Soon after I arrived in Northern Ireland, I managed to find my grandparents’ grave in Belfast City Cemetery, and I tidy it up from time to time. I’d been told there were some others, and had wandered around a few times trying to find them, with no luck. I’d never quite got around to making inquiries about them, so when I saw that the City Council was holding a Visitor’s Day at the cemetery today, including a tracing service, I rang them.
They discovered three other graves: my great great grandfather and his wife, who lived in Sydenham; my great grandfather, his wife and a daughter who never married, who lived in Ballyhackamore; and a brother of my great grandfather, and his wife, who lived in Belmont.
The staff were extremely helpful and seemed genuinely interested in what they were doing. The day was well organised, with each inquirer being given a map with the location of the graves marked, and the names and dates of death written on the back. Staff were also available to take people to the graves.
I gather this is the second Visitors’ Day, and from what I saw it was proving very popular, despite the rain. The initiative hopes to send out a message that the cemetery is safe for all to visit. Sinn Féin councillor Tom Hartley, who has written a book about the cemetery, said:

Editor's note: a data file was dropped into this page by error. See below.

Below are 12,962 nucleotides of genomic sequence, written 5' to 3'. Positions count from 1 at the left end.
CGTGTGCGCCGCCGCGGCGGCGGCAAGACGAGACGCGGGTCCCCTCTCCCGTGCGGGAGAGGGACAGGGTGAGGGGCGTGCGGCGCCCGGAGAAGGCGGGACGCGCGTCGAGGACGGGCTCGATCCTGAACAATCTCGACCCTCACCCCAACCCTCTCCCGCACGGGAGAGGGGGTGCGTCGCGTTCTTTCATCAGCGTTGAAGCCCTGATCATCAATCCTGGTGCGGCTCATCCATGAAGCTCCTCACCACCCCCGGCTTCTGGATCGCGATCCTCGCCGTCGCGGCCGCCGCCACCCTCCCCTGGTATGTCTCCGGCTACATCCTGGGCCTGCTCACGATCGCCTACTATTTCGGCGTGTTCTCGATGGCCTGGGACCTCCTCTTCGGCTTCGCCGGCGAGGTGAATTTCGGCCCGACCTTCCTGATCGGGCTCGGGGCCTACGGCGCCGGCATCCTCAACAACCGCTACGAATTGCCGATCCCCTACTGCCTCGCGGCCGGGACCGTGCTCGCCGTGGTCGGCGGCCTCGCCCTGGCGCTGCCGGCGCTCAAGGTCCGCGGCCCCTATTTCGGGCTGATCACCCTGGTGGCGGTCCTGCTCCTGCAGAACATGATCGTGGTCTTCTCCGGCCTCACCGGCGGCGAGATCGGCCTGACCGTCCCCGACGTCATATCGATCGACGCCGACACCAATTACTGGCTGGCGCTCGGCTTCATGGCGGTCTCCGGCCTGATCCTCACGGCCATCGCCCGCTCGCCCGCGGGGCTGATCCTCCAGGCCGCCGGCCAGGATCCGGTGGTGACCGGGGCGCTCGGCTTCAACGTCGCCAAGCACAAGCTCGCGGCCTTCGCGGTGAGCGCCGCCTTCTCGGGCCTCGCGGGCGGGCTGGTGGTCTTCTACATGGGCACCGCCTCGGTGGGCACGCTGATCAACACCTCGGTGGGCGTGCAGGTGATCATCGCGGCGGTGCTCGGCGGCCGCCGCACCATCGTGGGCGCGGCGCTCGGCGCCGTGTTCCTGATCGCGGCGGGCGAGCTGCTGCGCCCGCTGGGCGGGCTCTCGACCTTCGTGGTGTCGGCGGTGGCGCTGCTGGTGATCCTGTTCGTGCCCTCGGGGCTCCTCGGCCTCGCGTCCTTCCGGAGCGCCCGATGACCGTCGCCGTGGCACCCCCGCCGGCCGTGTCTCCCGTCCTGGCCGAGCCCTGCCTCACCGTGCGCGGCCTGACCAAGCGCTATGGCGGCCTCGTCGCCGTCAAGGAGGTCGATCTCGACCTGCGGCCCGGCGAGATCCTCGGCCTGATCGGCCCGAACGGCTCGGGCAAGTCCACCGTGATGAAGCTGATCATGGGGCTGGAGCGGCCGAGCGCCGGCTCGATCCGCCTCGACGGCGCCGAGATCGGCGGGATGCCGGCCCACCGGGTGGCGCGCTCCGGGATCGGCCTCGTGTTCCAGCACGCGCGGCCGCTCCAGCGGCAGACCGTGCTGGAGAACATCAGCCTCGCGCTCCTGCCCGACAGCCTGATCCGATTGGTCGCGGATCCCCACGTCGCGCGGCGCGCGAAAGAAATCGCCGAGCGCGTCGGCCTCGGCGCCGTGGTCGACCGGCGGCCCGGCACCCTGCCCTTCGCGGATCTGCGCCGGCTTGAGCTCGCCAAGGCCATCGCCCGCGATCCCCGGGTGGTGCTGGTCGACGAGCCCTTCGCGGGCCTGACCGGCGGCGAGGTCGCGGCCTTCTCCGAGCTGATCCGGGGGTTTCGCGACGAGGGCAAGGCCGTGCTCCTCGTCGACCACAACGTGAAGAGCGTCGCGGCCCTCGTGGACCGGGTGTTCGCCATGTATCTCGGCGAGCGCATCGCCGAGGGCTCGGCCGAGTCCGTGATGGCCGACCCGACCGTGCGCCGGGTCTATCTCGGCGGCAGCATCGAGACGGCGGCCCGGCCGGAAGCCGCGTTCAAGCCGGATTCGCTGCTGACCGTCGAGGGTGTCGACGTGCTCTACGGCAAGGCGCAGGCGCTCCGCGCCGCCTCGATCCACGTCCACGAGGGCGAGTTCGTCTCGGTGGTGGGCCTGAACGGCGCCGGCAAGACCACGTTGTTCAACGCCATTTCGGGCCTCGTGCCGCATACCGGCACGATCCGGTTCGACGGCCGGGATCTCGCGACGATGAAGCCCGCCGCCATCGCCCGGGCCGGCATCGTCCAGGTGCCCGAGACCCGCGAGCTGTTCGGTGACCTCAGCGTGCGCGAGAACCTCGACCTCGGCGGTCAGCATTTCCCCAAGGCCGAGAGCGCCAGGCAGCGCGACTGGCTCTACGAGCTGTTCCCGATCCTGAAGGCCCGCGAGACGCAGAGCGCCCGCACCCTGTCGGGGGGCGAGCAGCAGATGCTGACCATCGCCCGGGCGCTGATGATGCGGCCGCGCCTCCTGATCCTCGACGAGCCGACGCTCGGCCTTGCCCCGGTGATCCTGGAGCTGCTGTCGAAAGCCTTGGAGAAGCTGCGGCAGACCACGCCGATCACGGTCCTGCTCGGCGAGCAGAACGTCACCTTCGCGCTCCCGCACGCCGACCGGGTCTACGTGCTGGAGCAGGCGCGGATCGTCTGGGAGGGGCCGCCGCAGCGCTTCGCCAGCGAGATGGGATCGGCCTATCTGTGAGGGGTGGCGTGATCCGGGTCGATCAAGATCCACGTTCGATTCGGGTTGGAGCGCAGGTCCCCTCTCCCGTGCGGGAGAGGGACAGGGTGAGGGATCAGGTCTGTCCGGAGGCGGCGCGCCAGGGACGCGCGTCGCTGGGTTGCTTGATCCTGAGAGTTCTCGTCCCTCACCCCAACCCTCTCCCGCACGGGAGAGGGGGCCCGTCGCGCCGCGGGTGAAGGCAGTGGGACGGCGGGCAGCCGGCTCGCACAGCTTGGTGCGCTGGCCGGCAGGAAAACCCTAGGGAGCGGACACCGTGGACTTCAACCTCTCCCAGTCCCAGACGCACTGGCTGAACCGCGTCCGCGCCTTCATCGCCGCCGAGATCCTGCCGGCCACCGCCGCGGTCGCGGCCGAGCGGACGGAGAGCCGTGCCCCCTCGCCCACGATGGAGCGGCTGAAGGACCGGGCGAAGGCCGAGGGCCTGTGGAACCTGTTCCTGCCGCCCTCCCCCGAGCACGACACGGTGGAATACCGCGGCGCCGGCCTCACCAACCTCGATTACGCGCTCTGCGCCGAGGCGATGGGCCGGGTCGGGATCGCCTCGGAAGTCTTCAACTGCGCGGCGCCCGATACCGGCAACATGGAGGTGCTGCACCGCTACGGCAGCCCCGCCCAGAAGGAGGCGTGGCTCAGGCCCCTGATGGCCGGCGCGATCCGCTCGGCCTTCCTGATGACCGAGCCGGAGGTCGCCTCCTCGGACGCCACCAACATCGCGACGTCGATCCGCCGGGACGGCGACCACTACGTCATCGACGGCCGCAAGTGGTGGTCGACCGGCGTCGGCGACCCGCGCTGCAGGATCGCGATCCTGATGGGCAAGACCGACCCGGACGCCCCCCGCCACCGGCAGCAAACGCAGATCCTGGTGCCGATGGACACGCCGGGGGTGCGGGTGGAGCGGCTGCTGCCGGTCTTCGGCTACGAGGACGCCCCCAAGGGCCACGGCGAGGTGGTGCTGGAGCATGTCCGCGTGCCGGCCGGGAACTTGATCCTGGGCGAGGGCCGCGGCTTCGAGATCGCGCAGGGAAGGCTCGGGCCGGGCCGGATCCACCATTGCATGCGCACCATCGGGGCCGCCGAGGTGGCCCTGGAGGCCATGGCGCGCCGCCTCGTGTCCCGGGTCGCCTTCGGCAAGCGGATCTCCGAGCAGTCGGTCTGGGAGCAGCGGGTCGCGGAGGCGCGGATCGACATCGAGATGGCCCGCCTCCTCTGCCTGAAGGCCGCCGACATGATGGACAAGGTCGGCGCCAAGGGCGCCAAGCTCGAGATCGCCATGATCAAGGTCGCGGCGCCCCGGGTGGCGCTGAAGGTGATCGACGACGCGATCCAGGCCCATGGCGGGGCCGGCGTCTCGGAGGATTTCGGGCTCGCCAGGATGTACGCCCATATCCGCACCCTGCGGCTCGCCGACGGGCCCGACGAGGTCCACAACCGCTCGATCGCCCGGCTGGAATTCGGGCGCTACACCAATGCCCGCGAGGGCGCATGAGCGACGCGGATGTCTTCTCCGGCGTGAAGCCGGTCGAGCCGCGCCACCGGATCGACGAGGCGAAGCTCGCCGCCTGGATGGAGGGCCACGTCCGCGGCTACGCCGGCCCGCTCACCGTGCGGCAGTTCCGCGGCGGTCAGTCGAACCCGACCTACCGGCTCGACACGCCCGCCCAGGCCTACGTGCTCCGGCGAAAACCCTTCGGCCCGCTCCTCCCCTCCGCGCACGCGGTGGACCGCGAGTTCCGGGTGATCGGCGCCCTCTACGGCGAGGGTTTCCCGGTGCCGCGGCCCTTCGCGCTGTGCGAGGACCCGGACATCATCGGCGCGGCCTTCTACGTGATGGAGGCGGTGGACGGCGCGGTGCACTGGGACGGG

We hope particularly that anyone who, because of political or other circumstances, has not visited for some years will come along.
To me, that’s real 'community relations'. Unfortunately I did find that ‘my’ three graves had been damaged, hard to say whether due to vandalism or lack of upkeep. Otherwise, they were not too overgrown and I’m sure that over the years I can continue to keep an eye on them and perhaps repair them at some point.